The Sweet Singer

Rebbe Nachman of Breslov taught…
If a person wants to merit to do teshuvah, he should make a regular practice of reciting Tehillim.
(Likutey Moharan II:73)

What does this mean to me?
Rebbe Nachman taught that the concentrated essence of all of the forty-nine paths of repentance—expressed in the forty-nine letters that make up all of the names of the tribes of the Jewish people—are to be discovered within the book of Psalms. Every tribe had its own path of prayer, it’s own way of serving G-d, and every Jew also has his or her unique gateway through which to return to G-d. Immersing ourselves in Tehillim—discovering our voice in Tehillim—will help us find our way.

A prayer:
Dearest G-d, what great kindness You showed us
When You sent us Your beloved King David,
The Sweet composer of Psalms.

You have revealed that saying Tehillim
Opens all fifty gates of mercy and repentance.
So please help me, my family, and all Your holy nation
To say many Psalms every day
With the greatest devotion.

May I put my heart into the words of Tehillim,
And may my ears listen carefully to what I am saying.
Show me, merciful G-d, how to find myself
In each of the verses and chapters of the holy Psalms,
And so arrive at my own gate of repentance.

Help me, through saying Tehillim properly,
Feel the pain of what I have done wrong
And repent with full sincerity.

Then I know I will also find true happiness
In the songs of the Psalms
And return to You in joy.

(Between me and You, p. 314-316)

We encourage hearing your feedback and may anonymously publish your remarks. Please send email to: yehudis.golshevsky@breslov.org
To view the past emails, click here.

Your Comments
When each of us commits an act as a gift to others or as a participant in a work project, there is a bit of us in that transaction. How much of that giving is meant to derive self satisfaction or status and how much of it is meant to be a gift- one given without motivation to secure personal gain or status.
And here is where the verbalization comes in: when working with or giving to others, say to the self,”and may you enjoy this portion that I give you –just for you and not for myself.”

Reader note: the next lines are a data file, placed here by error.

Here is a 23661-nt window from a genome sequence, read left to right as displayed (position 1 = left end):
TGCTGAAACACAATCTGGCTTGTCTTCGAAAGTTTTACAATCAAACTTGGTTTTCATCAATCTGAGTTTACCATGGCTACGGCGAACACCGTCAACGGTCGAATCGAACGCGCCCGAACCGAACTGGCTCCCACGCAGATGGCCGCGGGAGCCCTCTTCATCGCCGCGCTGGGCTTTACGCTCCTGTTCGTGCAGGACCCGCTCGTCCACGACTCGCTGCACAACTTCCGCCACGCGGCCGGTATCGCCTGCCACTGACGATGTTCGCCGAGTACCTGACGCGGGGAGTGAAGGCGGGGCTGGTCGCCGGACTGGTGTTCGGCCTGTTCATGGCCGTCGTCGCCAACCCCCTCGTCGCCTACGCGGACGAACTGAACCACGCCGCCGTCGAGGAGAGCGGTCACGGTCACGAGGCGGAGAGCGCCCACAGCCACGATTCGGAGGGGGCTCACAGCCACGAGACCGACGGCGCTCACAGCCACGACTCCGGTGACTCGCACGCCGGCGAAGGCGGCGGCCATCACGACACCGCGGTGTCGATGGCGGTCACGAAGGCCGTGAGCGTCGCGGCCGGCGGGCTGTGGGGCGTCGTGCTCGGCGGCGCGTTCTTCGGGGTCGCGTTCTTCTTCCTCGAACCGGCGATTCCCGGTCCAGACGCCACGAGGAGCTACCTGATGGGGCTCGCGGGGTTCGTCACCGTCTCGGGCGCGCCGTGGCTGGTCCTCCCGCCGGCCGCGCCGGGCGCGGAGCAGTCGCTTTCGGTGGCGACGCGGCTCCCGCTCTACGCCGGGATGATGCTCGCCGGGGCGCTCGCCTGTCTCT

Oddly enough, when you have given in this manner, you reap untold rewards. Even though they are not sought, the return (of that investment) plows back to the self such joy; and sometimes one finds unsought or material benefits there. Amazingly, one never even anticipated that reward but is there- unselfishly there.

CCF

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We encourage hearing your feedback and may anonymously publish your remarks. Please send email to: yehudis.golshevsky@breslov.org
To view the past emails, click here.

NarrowBridge.Org sends out twice weekly inspirational emails. These emails include small doses of Rebbe Nachman’s wisdom, enabling us to get through the week in a more spiritual way. If you are not signed up and would like to receive these emails, click here.

Author: Yehudis Golshevsky

Yehudis in her own words: When I first began learning Rebbe Nachman’s teachings with my husband and other teachers, I felt as though I had come home to the personal and vital relationship with G-d that I’d always sought. Today, a large part of my inspiration comes from helping other Jewish women discover their own spiritual potential through the meaningful teachings of Breslov Chassidut. Yehudis Golshevsky has been teaching Torah classes to women and working in Torah publishing for nearly twenty years. She’s a graduate of Yavne Teacher’s Seminary in Cleveland and holds a degree in Judaic Studies from SUNY at Buffalo. Currently, Yehudis is a contributor to Breslov.org and “Pathways”, the Breslov Research Institute’s weekly publication. Since 2006, she’s been taking women’s groups to Uman and other sites in Ukraine for prayer and study. Yehudis lives with her family in Jerusalem.

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